I've read through a decent amount of forums but I haven't spotted anything quite like this so I though I would ask you guys - My girlfriend bought a decent laptop... but hardly ever took it places and I had tons of better parts laying around so I offered to build her a desktop (since she likes gaming with me). All I needed was a copy of Windows, but since the hdd from her laptop already had it, I used that. Everything worked fine for about 2 monthes and then all of the sudden its telling her that "This copy of Windows is not Genuine." For 1, it is valid - she bought it at bestbuy or something like that and 2, the only options I have are to "Get Genuine" or "Ask Me Later". In the past when I have encountered this, I at least had the opportunity to re-enter the key or try and validate it via the internet or phone, but not here.
I don't know that it matters but here are the specs of what I put together for her (also, her laptop was an AMD but not sure what CPU);
AMD Phenom II 980 BE
ASUS M4A88TD-V Evo
Sapphire Radeon HD 5870
Corsair Vengeance 2x4gb
Samsung 7200rpm 500gb 2.5" hdd (from laptop with Windows 7 pre installed on it)
Not sure where to go from here. Usually I look around a bit and try and figure it out but in this case, I didn't want to mess anything up. Any help is much appreciated.
I think the reason Windows is saying it is not genuine is because that Windows install uses a Windows key which is only intended to be used in the laptop that you mentioned. Windows realised that all the hardware had changed when you put that harddrive in the new rig and booted it up, and since that Windows key is not intended to be used with that current hardware it says it is not genuine.
Unfortunately I don't know what to do in this case. Looks like you might just have to reinstall.
It's not genuine. The laptop, unless custom built, came with an OEM version of Windows which is NOT transferable to any other machine (unless ya laptop breaks in which case could be put on replacement)
at the prompt enter -- get genuine out of the 2 choices and that will open the activation wizard where you then proceed with the activation - 1st it will try auto activation which will most likely fail -- it will then prompt you to use telephone activation when it does call the number given type in the code from the system (it will be shown as you are activating it) and the automated system will give you a reply code to enter into the computer ) most likely at that point it will succeed in activating the install and you'll be done ( Note : according to the EULA the OEM version should not be reused but MS is pretty lenient and it will usually pass unless the same key has been used hundreds off times !!) -- If that part still fails it will contact you to a rep - explain the situation to them ( laptop died and you built a new system and are trying to reactivate the OS ) at which point the CS agent will either tell you they can not activate it and get you to buy a new activation or will give you a new activation code (if they deny activation tell them thanks - hang up and call again and speak to someone else - since each rep will make their own determination and some are more willing to activate than others !) -- worst case all of them deny the activation and you wind up having to buy a new key - best case one decides to give you a reactivation key and you are set !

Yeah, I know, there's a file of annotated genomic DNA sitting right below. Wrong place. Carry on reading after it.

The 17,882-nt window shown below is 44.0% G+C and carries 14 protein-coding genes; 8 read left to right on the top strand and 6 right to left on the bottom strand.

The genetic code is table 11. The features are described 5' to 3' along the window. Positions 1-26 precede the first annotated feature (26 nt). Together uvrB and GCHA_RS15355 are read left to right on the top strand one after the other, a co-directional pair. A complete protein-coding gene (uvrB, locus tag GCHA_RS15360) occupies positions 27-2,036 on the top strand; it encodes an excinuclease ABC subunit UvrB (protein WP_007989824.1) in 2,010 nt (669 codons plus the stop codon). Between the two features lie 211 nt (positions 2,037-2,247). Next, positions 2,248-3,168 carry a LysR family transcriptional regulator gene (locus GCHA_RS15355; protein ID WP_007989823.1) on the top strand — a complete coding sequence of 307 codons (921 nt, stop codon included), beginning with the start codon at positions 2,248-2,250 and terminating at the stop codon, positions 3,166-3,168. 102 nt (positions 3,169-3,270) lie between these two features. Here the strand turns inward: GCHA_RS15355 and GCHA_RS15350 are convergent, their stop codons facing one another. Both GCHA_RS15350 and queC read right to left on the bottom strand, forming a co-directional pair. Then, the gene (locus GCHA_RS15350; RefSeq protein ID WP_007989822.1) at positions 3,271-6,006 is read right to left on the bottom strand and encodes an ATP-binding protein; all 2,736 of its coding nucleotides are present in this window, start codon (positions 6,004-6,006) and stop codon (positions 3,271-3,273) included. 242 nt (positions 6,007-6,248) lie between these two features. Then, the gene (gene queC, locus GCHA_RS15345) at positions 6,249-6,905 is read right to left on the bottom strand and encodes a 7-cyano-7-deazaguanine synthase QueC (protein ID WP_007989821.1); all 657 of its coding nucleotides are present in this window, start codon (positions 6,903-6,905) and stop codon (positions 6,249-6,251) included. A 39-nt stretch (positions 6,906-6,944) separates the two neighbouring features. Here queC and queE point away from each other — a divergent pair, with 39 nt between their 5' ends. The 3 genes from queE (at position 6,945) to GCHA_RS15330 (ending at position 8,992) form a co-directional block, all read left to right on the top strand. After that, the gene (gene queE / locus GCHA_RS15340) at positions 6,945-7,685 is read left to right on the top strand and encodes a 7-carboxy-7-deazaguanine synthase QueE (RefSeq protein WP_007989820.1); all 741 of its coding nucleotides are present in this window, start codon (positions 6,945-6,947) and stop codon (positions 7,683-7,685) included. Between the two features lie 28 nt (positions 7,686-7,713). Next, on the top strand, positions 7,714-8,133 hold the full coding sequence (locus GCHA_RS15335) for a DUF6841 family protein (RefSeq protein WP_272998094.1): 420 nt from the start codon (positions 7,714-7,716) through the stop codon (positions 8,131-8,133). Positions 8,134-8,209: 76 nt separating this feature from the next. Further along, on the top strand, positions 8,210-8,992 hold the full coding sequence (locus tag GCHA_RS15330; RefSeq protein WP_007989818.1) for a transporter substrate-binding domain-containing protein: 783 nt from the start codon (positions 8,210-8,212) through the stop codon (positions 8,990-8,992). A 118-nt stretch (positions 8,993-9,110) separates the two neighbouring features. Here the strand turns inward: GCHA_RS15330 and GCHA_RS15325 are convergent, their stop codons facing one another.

Never hurts to try and get it reactivated even though technically the old license dies with the laptop MS is known to be pretty lenient with the activations and is usually willing to make an exception if asked nicely (figure the Reps listen to complaints most of the day so kindness can usually go a long way) and MS is more wanting to keep people from using pirated copies than they are about letting an individual user reactivate an OEM copy that should technically be expired !
Your copy of Windows is locked to the PC on which you purchased it. You cannot transfer that license to another PC.
You can upgrade any components or peripherals on your PC and keep your license intact. You can replace the motherboard with an identical model or an equivalent model from the OEM if it fails. However, if you personally replace or upgrade the motherboard, your OEM Windows license is null and void.